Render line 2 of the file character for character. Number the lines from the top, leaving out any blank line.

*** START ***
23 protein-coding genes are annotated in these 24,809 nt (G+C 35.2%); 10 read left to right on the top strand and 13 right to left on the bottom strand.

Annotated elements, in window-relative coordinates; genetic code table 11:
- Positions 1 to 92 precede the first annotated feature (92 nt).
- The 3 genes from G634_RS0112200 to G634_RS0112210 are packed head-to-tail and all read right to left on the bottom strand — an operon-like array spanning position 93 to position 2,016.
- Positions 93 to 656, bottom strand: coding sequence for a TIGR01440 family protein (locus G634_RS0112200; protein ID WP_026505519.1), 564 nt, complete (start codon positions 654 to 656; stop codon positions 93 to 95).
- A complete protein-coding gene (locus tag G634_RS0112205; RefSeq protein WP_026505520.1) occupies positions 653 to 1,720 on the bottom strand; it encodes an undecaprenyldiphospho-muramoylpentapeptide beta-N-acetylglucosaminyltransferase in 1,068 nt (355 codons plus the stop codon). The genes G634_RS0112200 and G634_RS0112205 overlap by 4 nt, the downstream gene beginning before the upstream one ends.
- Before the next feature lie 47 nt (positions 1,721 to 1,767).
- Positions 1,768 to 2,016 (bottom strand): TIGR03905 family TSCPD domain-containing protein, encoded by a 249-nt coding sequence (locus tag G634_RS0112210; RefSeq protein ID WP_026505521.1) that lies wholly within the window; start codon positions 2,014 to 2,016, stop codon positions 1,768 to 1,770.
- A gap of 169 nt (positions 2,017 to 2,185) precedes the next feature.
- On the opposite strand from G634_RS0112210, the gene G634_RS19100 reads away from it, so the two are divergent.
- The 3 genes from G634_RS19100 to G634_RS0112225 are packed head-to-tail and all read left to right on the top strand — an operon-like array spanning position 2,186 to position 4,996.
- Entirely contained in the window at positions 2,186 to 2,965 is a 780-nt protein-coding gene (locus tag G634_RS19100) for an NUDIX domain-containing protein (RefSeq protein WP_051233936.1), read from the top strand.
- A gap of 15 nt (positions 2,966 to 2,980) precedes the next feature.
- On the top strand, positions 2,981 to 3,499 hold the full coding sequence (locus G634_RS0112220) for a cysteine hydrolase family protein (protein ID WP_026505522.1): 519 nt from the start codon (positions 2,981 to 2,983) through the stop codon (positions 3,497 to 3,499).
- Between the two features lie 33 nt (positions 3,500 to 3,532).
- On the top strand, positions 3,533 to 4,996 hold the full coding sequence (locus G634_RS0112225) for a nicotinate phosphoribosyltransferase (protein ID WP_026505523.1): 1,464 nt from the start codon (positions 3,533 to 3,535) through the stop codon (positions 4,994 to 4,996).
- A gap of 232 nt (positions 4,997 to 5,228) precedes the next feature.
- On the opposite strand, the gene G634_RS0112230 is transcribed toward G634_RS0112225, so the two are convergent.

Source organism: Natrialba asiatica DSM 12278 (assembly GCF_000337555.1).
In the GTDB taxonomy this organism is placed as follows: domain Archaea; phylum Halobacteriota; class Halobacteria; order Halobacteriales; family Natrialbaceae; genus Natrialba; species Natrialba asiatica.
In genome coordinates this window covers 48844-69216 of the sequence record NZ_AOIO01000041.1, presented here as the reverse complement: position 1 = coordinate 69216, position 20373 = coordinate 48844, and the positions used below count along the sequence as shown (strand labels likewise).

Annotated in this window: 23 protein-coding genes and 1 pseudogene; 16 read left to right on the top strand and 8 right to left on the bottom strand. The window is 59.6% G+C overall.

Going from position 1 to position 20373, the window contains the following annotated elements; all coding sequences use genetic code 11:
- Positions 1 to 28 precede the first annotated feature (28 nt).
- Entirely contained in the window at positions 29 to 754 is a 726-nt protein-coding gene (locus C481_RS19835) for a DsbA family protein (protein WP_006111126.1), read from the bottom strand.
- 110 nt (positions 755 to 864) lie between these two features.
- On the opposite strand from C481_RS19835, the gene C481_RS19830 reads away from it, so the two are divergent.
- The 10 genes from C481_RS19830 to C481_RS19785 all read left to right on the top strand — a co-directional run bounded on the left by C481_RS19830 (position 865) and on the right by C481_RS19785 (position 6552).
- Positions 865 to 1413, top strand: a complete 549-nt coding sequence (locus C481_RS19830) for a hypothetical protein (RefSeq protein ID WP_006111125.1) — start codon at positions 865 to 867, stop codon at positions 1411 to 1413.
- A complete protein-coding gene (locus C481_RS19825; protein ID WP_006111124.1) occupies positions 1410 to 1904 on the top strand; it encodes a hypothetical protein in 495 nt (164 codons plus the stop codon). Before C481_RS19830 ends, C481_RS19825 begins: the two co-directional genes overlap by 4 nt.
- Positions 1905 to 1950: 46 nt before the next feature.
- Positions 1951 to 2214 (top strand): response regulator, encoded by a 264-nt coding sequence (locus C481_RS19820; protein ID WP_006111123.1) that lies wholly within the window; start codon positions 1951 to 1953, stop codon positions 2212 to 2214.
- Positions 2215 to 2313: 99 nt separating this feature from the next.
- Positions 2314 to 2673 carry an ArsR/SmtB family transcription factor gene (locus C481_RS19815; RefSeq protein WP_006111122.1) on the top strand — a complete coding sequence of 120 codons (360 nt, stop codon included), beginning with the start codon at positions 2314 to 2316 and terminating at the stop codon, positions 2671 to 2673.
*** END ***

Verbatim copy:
Annotated elements, in window-relative coordinates; genetic code table 11: